He loved the soundtrack and how they mixed in djembe drums and traditional african singing with modern western music and he loved the costumes because a lot of the clothes look like the things people are wearing at all the african parties we go to.

The only complaint my dad had was that the sound was to high, which was his own fault for insisting that he sit at the end of the row right next to one of the speakers.

So yeah, representation do matter. I’ve never in my life seen him so happy about a movie. And he wanted to talk about it after it had ended which never happens normally. We joked around with the idea of him being a wakandan wardog stationed here and we did Shuris and T’Challas little handshake saying that is the only way we will now greet other africans. This movie gave my dad pure joy and happiness and it gave us a bonding opportunity because we finally have something that we both could geek out about.

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Best Scifi Costumes on TV

 

Luke Cage

Luke Cage makes this list not just because the costumes are beautiful, but because this is some of the most politically relevant costuming in the MCU. All of the costumes speak to the specific backgrounds and identities of the wearer, and were designed by Stephanie Maslansky, whose priority was keeping things casual.

Cottonmouth’s dapper business suits represent his aspirations for legitmacy, as does Mariah’s middle-class chic. Cottonmouth’s suits are carefully crafted to inspire ambition to the young people of Harlem, while Mariah’s are carefully coded to inspire the folksy warmth and political legitimacy she seeks to project to the community.

Misty Knight’s no-nonsense practiciality is what’s on display in her costuming. She is a competent detective who is sexy while not being sexualized.

Luke’s hoodie is representative of the anonymity he attempts to cling to while protecting Harlem.That hoodie full of bullet holes is a direct callback to the shooting of Trayvon Martin, (one of the many young Black men who have died at the hands of police and  vigilante shhotings in the US.), and meant to invoke a feeling of hope and strength to the show’s audience.

Image result for luke cage fashionImage result for luke cage fashionImage result for luke cage series fashionRelated image

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Farscape

I think Farscape had some of the most imaginative costuming on television. There’s nothing on TV right now that’s come close to it. The creators managed to make the female characters both alien and sexy, while the men were alien and virile, and funny.

I think one of my favorite costumes was Crichton’s black coat, that he adopted at some point towards the end of season two, which created a very sexy outline for him, with broad shoulders, a cinched waist, and it flared nicely during his action sequences.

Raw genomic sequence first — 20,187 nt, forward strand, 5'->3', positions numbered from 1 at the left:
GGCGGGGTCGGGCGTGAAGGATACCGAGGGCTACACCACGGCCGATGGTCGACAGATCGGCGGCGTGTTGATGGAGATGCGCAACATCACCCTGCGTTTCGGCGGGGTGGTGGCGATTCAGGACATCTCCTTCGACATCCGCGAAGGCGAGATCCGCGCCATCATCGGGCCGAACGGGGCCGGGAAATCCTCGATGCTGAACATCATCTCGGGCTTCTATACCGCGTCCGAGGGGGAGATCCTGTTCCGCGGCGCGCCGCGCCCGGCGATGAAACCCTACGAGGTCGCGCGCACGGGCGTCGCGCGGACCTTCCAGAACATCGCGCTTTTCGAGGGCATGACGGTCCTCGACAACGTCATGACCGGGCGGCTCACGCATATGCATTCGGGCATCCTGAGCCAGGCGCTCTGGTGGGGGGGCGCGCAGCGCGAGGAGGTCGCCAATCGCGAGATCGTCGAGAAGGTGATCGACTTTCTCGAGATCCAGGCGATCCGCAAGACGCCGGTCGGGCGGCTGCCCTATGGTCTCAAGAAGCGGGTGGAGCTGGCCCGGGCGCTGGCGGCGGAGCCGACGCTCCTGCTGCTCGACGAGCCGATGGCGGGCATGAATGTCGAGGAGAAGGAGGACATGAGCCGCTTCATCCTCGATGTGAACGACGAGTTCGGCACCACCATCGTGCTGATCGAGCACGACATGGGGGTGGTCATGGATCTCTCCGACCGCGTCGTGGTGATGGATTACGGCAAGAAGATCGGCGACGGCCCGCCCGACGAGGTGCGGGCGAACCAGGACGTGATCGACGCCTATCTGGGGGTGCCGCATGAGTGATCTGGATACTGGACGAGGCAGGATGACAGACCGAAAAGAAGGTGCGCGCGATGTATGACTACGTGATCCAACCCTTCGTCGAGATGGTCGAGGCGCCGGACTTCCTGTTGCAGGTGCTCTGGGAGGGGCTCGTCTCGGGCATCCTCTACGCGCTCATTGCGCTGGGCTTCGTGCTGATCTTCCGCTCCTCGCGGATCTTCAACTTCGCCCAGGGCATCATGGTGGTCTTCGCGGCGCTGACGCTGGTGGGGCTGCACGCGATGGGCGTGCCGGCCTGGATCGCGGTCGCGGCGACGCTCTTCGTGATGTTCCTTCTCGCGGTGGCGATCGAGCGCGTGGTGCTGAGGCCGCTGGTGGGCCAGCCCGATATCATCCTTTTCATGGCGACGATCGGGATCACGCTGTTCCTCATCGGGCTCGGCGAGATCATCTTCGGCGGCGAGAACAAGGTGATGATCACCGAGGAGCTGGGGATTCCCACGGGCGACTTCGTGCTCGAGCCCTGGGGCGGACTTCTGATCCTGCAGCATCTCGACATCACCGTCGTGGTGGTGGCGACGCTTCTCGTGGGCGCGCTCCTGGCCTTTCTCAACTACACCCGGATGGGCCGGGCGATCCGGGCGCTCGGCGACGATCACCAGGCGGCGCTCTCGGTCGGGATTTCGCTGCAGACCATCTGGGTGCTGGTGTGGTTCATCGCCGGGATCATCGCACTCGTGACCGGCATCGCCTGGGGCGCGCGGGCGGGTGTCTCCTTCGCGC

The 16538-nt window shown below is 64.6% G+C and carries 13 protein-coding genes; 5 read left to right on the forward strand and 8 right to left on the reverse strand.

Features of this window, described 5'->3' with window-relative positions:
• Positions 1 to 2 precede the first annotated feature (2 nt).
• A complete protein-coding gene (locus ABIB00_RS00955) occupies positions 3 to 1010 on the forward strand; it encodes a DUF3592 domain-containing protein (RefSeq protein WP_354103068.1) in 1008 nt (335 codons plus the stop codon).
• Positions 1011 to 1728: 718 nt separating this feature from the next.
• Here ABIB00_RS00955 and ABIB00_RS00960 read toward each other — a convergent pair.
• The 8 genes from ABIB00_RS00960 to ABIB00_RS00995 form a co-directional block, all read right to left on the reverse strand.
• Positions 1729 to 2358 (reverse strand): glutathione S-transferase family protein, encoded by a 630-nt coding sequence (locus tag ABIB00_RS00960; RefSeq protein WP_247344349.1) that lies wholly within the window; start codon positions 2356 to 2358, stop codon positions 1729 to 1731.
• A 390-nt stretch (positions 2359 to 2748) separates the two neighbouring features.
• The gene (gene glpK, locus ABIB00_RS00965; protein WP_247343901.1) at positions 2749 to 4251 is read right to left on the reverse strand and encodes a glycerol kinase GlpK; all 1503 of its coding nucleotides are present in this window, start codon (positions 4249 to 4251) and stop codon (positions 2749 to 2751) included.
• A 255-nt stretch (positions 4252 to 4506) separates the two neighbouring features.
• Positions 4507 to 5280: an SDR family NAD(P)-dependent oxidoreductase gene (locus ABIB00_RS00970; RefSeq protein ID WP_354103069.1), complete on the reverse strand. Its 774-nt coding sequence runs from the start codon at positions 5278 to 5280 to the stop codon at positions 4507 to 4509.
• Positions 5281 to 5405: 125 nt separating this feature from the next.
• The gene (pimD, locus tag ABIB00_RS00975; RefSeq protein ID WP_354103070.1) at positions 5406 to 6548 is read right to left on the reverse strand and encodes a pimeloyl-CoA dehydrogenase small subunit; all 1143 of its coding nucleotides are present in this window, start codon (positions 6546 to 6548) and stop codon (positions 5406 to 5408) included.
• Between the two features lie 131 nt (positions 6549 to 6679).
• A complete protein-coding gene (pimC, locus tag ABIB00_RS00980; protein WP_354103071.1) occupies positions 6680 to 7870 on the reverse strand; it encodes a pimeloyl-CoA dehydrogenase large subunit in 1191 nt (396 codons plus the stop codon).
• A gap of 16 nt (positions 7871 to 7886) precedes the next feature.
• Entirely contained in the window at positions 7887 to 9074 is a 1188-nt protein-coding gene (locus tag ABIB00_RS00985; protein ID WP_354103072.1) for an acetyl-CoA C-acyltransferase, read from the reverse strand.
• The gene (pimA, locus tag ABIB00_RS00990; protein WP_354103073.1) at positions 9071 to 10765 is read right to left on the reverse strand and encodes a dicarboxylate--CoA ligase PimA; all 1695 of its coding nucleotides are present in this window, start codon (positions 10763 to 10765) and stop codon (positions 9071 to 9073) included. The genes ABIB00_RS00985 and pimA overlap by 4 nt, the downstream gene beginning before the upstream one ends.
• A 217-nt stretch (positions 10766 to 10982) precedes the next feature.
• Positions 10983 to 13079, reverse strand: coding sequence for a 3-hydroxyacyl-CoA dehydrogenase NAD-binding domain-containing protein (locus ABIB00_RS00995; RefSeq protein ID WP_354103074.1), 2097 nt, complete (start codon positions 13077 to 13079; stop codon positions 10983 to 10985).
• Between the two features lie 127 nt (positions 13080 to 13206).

The creators seemed to figure out that black leather seemed to work really, really well in this universe, and so, just made an infinite variety of  these outfits for everyone on the show. There was definitely some bondage leather influence on the wardrobe.

Image result for farscape costumes

 

This is Scorpius, a half Scarran, half Peacekeeper hybrid, whose unique body chemistry requires a face mask, which gives him a sinister look..

Image result for farscape costumes

 

I especially liked this red and black number Crichton wore in season two. I think this is a Peacekeeper outfit.

Image result for farscape fashion/crichton

Image result for farscape characters/chiana

 

These are the Scarrans. They wear lots and lots of black or red leather.

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It wasn’t until the second season that I figured out that Virginia Hey, who played Pa’u Zotoh Zhaan, was also the Warrior Woman from The Road Warrior.

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Space 1999 – Maya

Maya, played by Catherine Schell, was the only character worth watching this show for, and the episodes that centered around her, were always the most interesting. For some reason, there was a thing about bird aliens during this time period, because Buck Roger’s had a male character that was kind of like her, too.  The only difference was that Maya could take on the shapes of different aliens. Still, she was definitely this show’s version of a Spock character, and the creators tried to differentiate her from Spock by giving her superpowers.

What’s interesting is the idea of a woman with the suggestion of mutton chop sideburns, who is sexy in a mainstream television show. But you have to remember, back in the day, these types of shows remained very much under the radar, as most people wrote them off as being for children, even if Space 1999, strived to present more mature themes. I appreciate it now, in a way I didn’t, when I was a teenager.